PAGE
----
There were 4,907 deaths related to drug poisoning recorded in England and Wales last year, according to the latest figures from the Office for National Statistics (ONS).
The figure is 1 per cent up on 2021’s total of 4,859 and the highest number since records began 30 years ago.
The age-standardised mortality rate for deaths related to drug poisoning has risen every year for a decade, says ONS, with the rate of drug-poisoning deaths now more than 80 per cent higher than in 2012 – at 84.4 deaths per million people compared to 46.5 per million.
At least 3,100 of the 4,907 deaths in 2022 were the result of drug misuse, with the highest rate among 40 to 49-year-olds. Two thirds of the deaths were among men and a third among women, with just under half of all drug-poisoning deaths involving an opiate. The number of deaths involving cocaine, meanwhile, was 2 per cent more than in 2021 and represents the 11th consecutive annual rise.
The most recent treatment statistics from OHID showed a 10 per cent increase in people seeking treatment for cocaine in 2022-23 (https://www.drinkanddrugsnews.com/ten-per-cent-increase-in-people-entering-treatment-for-cocaine/).
There has also been an increase in polydrug use, with substances such as benzodiazepines and gabapentinoids increasingly seen alongside opiates. ‘For each year from 1993 to 2011, the average had been either 1.4 or 1.5 drugs per death – for deaths registered in 2022, the average had risen to 2.0 drugs mentioned per death,’ ONS states. As in previous years, the highest death rates for both drug poisoning overall and drug misuse were in the North East.
The continuing high level of deaths was a ‘tragedy’, said Turning Point’s chief operating officer Clare Taylor. ‘Drug-related deaths are preventable, and the right treatment and support for anyone at risk, in any community, remains the key protective factor.’ While the investment in the wake of the drug strategy had helped to increase the number of treatment places, it would take time to ‘build up the workforce including training additional specialist doctors, nurses, pharmacists and psychologists to deliver world-class drug and alcohol treatment services’, she said, with future funding remaining uncertain.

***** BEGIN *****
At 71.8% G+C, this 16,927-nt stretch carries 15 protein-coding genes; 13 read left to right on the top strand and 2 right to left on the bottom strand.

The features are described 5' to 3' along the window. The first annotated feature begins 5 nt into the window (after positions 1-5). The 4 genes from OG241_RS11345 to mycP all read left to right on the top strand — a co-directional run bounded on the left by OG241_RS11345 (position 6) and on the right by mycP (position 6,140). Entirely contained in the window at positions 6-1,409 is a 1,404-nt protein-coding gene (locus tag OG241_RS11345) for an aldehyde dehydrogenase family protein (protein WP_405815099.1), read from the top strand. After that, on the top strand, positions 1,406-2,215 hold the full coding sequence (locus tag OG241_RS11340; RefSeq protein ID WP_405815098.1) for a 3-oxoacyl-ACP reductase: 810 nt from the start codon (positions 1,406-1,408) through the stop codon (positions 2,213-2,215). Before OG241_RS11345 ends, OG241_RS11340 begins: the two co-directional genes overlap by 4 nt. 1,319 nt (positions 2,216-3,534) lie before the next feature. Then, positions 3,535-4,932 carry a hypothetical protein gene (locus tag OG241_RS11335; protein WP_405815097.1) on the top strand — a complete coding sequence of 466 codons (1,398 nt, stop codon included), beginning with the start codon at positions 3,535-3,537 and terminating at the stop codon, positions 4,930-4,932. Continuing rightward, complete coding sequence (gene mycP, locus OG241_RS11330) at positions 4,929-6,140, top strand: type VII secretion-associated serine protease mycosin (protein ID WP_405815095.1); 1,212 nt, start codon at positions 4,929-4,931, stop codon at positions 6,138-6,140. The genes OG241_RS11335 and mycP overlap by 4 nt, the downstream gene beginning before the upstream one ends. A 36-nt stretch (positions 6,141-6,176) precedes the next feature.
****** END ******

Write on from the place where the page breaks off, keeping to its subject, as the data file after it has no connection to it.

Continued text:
‘If the government continues to invest in building up skills and capacity in the sector, we can turn the tide. The threat posed by the emergence of cheap, synthetic opioids, that are many times more potent than heroin, means we are facing an uncertain future and therefore the continued investment beyond March 2025 to enable higher quality support to more people is now more important than ever.’
Services and support needed to be ‘more empathetic, easily and immediately accessible, and provided free from stigma’, added WithYou’s interim chief executive Hayley Savage.
‘Cocaine deaths continue to rise and polydrug use is increasing. Nitazenes and other synthetic opioids are also being increasingly identified in drugs like heroin and illicit benzodiazepines. With the majority of drug-related deaths connected to opiates and benzodiazepines, we need to do everything we can to further scale up our access to opioid overdose reversal medicine naloxone as well as increase access to testing of drug samples to avert a worsening of this crisis. It’s vital the political and financial investment for our sector continues over the coming years if we are to reduce the number of drug-related deaths.’
‘Recent increased funding is welcomed, but honestly it is too little too late,’ said Release’s executive director Niamh Eastwood. ‘The figures this year are once again record breaking, and with the arrival of synthetic opioids in the drug supply chain this crisis is set to become catastrophic. This is a public health emergency and we need action now or more needless and preventable deaths will occur.’
The Salvation Army also issued a call for a government-funded naloxone programme for England, with all frontline police trained and equipped to administer and distribute it and take-home kits issued by emergency departments, ambulance services and mental health trusts.
‘We know from our work that the use of drugs is often a way to cope with despair and distress due to trauma, poverty, and a sense of hopelessness,’ said director of addictions Lee Ball. ‘Every death that results from this is a tragedy, even more so when that life could have been saved.’
Deaths related to drug poisoning in England and Wales: 2022 registrations at https://www.ons.gov.uk/peoplepopulationandcommunity/birthsdeathsandmarriages/deaths/bulletins/deathsrelatedtodrugpoisoninginenglandandwales/2022registrations
(Features, November 2023) Stayin’ Alive, A new family of synthetic opioids, known as nitazenes, have adulterated a number of illicit drugs in the UK. Information and downloadable resources.
(Features, June 2017): Meet the Fentanyls, a guide to the fentanyl family by Kevin Flemen.
(News, August 2023): Better utilisation of data and data sharing, including early warning systems, is needed to address the escalating drug crisis in the UK
(Partner Updates, September 2023): Release, alongside EuroNPUD and other drug treatment service colleagues in the UK, have produced harm reduction advice on nitazenes.
(News, January 2023): Fentanyl behind 80% increase in New York’s overdose deaths